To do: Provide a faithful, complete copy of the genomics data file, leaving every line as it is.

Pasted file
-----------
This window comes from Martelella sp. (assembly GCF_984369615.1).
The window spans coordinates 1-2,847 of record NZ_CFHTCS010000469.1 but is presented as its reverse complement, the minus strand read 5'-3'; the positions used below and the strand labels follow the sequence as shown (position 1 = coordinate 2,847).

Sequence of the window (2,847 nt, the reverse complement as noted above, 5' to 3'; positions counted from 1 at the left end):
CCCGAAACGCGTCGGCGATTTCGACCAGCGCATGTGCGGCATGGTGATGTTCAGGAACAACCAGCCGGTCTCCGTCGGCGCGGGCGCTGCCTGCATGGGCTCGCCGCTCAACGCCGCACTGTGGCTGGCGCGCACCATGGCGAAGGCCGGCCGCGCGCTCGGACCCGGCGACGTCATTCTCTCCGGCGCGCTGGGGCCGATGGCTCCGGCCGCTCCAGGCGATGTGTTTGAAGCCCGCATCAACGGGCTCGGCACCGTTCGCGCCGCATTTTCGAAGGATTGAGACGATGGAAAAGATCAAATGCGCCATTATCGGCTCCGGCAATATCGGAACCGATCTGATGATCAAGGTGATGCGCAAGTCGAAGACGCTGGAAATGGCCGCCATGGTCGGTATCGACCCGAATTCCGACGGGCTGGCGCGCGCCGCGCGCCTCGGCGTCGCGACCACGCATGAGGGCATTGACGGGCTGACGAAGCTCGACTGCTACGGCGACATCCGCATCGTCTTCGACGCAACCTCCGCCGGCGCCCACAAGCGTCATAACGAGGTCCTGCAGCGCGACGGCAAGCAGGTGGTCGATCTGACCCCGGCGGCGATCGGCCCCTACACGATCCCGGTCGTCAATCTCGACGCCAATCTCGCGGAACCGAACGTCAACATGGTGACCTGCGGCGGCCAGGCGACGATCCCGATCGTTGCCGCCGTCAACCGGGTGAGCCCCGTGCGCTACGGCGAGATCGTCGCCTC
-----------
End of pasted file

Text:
This window comes from Martelella sp. (assembly GCF_984369615.1).
The window spans coordinates 1-2,847 of record NZ_CFHTCS010000469.1 but is presented as its reverse complement, the minus strand read 5'-3'; the positions used below and the strand labels follow the sequence as shown (position 1 = coordinate 2,847).

Sequence of the window (2,847 nt, the reverse complement as noted above, 5' to 3'; positions counted from 1 at the left end):
CCCGAAACGCGTCGGCGATTTCGACCAGCGCATGTGCGGCATGGTGATGTTCAGGAACAACCAGCCGGTCTCCGTCGGCGCGGGCGCTGCCTGCATGGGCTCGCCGCTCAACGCCGCACTGTGGCTGGCGCGCACCATGGCGAAGGCCGGCCGCGCGCTCGGACCCGGCGACGTCATTCTCTCCGGCGCGCTGGGGCCGATGGCTCCGGCCGCTCCAGGCGATGTGTTTGAAGCCCGCATCAACGGGCTCGGCACCGTTCGCGCCGCATTTTCGAAGGATTGAGACGATGGAAAAGATCAAATGCGCCATTATCGGCTCCGGCAATATCGGAACCGATCTGATGATCAAGGTGATGCGCAAGTCGAAGACGCTGGAAATGGCCGCCATGGTCGGTATCGACCCGAATTCCGACGGGCTGGCGCGCGCCGCGCGCCTCGGCGTCGCGACCACGCATGAGGGCATTGACGGGCTGACGAAGCTCGACTGCTACGGCGACATCCGCATCGTCTTCGACGCAACCTCCGCCGGCGCCCACAAGCGTCATAACGAGGTCCTGCAGCGCGACGGCAAGCAGGTGGTCGATCTGACCCCGGCGGCGATCGGCCCCTACACGATCCCGGTCGTCAATCTCGACGCCAATCTCGCGGAACCGAACGTCAACATGGTGACCTGCGGCGGCCAGGCGACGATCCCGATCGTTGCCGCCGTCAACCGGGTGAGCCCCGTGCGCTACGGCGAGATCGTCGCCTC